Ander Herrera joined Manchester United in June 2014 to become the first new arrival of the Louis van Gaal era. Although it was a wrench to leave Athletic Club, the Bilbao-born midfielder described the move as a “dream come true”.
These are the first three lines that describe Ander Herrera’s profile at Manchester United’s official site.
On June 26, 2014, Ander Herrera left Athletic Bilbao for Manchester United at a reported price of £28.85 million. He became the first signing of the Louis van Gaal era. One which had the potential to solve the midfield woes of Manchester United since Paul Scholes left. And he didn’t prove his supporters wrong.
Ander Herrera’s transfer not only brought creativity and tenacity in midfield. His transfer was a proof of things that Louis van Gaal was a man who meant business in the transfer market. David Moyes’ last year’s diabolical transfer season was still fresh in Old Trafford faithful’s minds and Herrera’s transfer had already failed once in 2013. Hence, Herrera’s transfer to Manchester United not only signaled a change of an era, it also meant relief for the supporters.
Ander Herrera was not one of those big name signings that Louis van Gaal made. He was more of an underrated midfielder who was given the task to hold up possession according to Louis van Gaal’s footballing philosophy. The guy who’ll keep the midfield ticking, apart from giving incisive killer passes or making important interceptions and tackles.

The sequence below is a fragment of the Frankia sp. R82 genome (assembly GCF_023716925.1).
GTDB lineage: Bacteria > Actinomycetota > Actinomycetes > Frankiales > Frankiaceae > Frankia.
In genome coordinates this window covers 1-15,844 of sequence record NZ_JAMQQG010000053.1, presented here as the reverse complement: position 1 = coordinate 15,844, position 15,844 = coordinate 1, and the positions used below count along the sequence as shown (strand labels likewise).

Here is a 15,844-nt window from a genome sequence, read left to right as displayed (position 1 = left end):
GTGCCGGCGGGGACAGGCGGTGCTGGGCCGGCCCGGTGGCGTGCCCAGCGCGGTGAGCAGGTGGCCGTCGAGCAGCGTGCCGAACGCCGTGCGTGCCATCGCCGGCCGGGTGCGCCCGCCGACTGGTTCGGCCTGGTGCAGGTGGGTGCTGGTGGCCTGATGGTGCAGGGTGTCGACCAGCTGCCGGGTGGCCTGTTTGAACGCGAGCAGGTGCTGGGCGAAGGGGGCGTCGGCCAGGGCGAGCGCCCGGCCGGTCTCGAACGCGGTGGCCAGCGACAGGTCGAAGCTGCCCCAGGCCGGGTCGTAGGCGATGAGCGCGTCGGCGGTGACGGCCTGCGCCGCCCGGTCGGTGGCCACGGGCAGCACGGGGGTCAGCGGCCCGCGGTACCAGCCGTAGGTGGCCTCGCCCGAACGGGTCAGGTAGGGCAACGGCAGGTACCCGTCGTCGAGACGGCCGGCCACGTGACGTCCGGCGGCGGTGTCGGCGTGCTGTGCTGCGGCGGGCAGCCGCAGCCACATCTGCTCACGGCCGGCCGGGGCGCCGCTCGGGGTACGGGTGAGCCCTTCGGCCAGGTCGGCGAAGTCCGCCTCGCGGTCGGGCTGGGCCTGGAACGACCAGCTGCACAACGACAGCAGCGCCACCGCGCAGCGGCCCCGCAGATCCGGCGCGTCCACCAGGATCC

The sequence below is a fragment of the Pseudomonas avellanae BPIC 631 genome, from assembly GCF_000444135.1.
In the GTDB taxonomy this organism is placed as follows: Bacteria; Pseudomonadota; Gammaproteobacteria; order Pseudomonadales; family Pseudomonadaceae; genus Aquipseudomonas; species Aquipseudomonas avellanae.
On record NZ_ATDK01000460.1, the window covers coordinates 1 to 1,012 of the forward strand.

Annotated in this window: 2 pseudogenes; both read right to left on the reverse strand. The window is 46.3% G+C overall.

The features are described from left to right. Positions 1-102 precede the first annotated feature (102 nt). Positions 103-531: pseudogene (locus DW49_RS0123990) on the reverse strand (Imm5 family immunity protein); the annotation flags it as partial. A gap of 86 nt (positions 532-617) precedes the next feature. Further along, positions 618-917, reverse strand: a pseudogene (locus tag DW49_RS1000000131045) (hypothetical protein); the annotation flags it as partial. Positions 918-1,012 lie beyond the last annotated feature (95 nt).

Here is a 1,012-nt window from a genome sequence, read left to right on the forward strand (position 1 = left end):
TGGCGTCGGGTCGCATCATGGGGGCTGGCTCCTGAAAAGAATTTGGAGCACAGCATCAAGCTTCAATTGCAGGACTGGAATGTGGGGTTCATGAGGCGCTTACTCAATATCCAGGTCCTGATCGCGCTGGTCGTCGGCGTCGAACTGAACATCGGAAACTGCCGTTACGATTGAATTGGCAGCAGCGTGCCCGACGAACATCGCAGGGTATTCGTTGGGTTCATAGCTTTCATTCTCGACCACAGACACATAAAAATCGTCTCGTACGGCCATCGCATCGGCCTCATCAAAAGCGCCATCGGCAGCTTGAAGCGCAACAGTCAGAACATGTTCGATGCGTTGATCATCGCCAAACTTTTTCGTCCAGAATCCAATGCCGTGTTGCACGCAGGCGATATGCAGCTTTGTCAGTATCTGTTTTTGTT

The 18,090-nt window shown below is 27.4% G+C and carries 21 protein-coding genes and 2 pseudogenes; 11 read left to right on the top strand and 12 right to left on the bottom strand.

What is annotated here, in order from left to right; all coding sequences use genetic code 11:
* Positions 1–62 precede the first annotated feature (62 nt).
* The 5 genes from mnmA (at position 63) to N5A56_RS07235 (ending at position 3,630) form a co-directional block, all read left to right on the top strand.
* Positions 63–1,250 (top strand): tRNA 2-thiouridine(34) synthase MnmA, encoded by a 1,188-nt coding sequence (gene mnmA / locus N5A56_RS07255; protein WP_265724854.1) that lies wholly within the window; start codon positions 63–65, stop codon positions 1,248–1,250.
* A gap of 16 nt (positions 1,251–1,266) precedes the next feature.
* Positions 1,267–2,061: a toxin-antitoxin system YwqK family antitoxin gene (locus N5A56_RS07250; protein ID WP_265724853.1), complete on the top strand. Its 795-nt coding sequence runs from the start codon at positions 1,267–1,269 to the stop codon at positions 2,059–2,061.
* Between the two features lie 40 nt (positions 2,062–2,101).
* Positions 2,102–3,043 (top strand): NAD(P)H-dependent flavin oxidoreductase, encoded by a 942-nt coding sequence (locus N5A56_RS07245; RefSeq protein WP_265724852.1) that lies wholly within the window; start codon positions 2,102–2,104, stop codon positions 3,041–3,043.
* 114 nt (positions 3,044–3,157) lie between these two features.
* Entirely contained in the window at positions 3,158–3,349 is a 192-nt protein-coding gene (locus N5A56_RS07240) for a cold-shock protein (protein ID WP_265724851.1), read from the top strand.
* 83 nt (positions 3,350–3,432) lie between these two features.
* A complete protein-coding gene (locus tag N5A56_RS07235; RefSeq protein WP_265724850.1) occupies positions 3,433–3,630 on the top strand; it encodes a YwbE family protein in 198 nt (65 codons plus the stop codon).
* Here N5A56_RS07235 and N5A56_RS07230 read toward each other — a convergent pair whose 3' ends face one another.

He quickly adjusted to life in England, thanks to his Spanish connection with teammates David de Gea and Juan Mata. In fact, his healthy friendship and rapport with these two made him a fan favorite. He was being seen as a “good guy” by Manchester United supporters and his beaming comments about his transfer to this club – “has been a dream come true” – went down pretty well with the supporters. He quickly made the supporters his fan. For the United fans who were passionately against the Glazer takeover, Herrera’s stance on modern football and his desire to stand up for the supporters didn’t go unnoticed either. When talking about club owners, he claimed that football shouldn’t be about ‘people getting rich off people’s dreams’. It was also reported that he paid for his entire buyout clause himself and this news made him an instant hit amongst United fans.
However, despite all his efforts to win over United fans, he got a cold reception from his manager. After his woeful 45 minutes at West Brom earlier in the season, following his rather premature return from a broken ribs injury, Herrera couldn’t get into United’s team. Wayne Rooney was preferred to the Spaniard in midfield despite struggling to play out of position and obviously being far more useful up front.